In an effort to curb my hunger for the $400 Cole Haan Fiona's, I've been on a shopping frenzy. Loehmans, TJ Maxx and every shoe web site known to man. Nothing has satisfied the craving.

Then tonight I decided to check out the boots again at Cole Haan. Guess what? They are actually no longer on their web site. Can it be possible in this market that they have sold out of these ridiculously expensive luxury boots?

If anyone sees anything close to this perfect pair, let me know. I like a slightly pointy toe, a slender but rugged heal and prefer black leather or black suede. The search is one.

Maybe if I lose 10 pounds I'll buy the damn things. Zappos has them....

Thursday, November 6, 2008

The Canadians Prank Palin

Just when you thought the fun with Sarah was over, check out this video. Palin got had by someone pretending to be French President Nicholas Sarkozy. How she didn't realize this was a fake call is proof of her total idiocy.

More to the point, how she would agree to a call with a sitting foreign President without getting the approval or even letting the McCain camp know about this proves how totally incompetent and clueless she is. Hopefully this will be the nail in the coffin of her political future. This is beyond belief! Oh! Canada!

Wednesday, November 5, 2008

Fried Squirrel

This morning the lights went out. All I could do was wonder how I'd be able to catch up on the morning news reports about the elction returns. Thankfully we put in a generator so imporotant house functions will work - ie, refrigerator, toilet and internet.

Then I read this story online and found out why we lost electricity. You just can't make this stuff up: From the Danbury NewTimes:

Squirrels strike again!

Staff Writer
Article Launched: 11/05/2008 01:47:53 PM EST

By Eugene Driscoll
DANBURY - A squirrel wandered into a CL&P substation on Triangle Street today, causing a 60-minute power failure that caused scores of traffic lights to go dark during the morning rush hour.
About 5,000 CL&P customers were without power.
It was the second time in six weeks a squirrel at the Triangle Street substation caused power to go out.
Are city squirrels suicidal?
No, said Mitch Grossman, spokesman for Connecticut Light & Power.
"It happens. It is part of maintaining the grid. These animals and birds sometimes step where they are not supposed to," Gross said.
How often does it happen?
In Georgia, squirrel-related power outages tripled between 2005 and 2006, according to an article in USA Today.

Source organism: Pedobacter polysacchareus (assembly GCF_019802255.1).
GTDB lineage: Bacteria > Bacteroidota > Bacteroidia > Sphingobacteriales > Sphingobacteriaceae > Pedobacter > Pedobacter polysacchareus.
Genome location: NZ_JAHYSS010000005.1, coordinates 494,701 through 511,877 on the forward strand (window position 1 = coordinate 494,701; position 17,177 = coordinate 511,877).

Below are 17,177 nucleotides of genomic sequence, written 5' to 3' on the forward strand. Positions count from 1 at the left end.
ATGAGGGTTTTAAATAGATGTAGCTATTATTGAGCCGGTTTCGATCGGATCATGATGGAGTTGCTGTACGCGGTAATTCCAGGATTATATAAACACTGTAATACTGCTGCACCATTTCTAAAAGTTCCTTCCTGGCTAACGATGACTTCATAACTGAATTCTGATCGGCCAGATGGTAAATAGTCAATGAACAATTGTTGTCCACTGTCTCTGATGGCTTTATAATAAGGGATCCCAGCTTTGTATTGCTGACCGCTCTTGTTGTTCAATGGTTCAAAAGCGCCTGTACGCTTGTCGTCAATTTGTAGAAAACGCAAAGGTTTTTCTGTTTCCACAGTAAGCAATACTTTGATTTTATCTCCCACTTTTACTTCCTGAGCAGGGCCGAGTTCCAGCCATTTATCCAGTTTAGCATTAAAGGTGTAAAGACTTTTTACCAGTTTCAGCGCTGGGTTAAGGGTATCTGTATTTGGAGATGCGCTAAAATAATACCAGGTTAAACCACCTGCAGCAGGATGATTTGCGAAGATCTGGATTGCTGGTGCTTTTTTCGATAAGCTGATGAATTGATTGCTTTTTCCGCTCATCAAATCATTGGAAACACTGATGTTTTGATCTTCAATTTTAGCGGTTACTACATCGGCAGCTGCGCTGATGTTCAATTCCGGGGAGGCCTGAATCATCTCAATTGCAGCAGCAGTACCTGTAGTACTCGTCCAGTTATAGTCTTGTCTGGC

CL&P doesn't keep track of squirrel-related power problems, but Gross estimated animal-related outages - birds, squirrels, raccoons or other critters - have accounted for 17 percent of all power failures in Connecticut this year.
That is about 2,200 of about 13,000 power failures in the state.
Animal-related power failures are much more common than lightning strikes, which comprise only about 6 percent of all electrical problems.
Trees and their branches are still the power grid's nemesis, accounting for about 35 percent of all power failures this year (down from 50 percent last year, thanks to an aggressive CL&P tree-trimming operation, Gross said).
Squirrels do not get fried merely by touching an electrical line. The incidents happen when a squirrel touches the line and something nearby, such as the metal part of a transformer. Killer current then flows through its body.
At a substation, the equipment picks up on the disturbance and automatically shuts down. It takes about an hour for CL&P workers to inspect the area and turn the power on again, Gross said.
The utility company has equipment meant to ward off animals.
"In our substations we use squirrel guards. It is a device that covers certain equipment to hopefully keep them from going where they are not supposed to go," Gross said.
Squirrels are naturally curious animals. They could also be attracted to substations and utility pole transformers for warmth or shelter.
However, not everyone is worried about the fate of our furry friends.
"All Squirrels Must Die!" the Web site declares.
It features essays with titles such as "deadly encounters with squirrels," "stupid squirrel screwed up my new car," and "James Bond squirrel: This cunning squirrel faced a .22 assault head on while in a cage and escaped!"


What an amazing moment in history. I have Obama Lawn Signs!!! Who wants one?

Friday, October 31, 2008


A big happy birthday and happy Halloween to my sister Laurie.

It has always been a big celebration in our family - probably because of Laurie's birthday and the combination of lots of candy.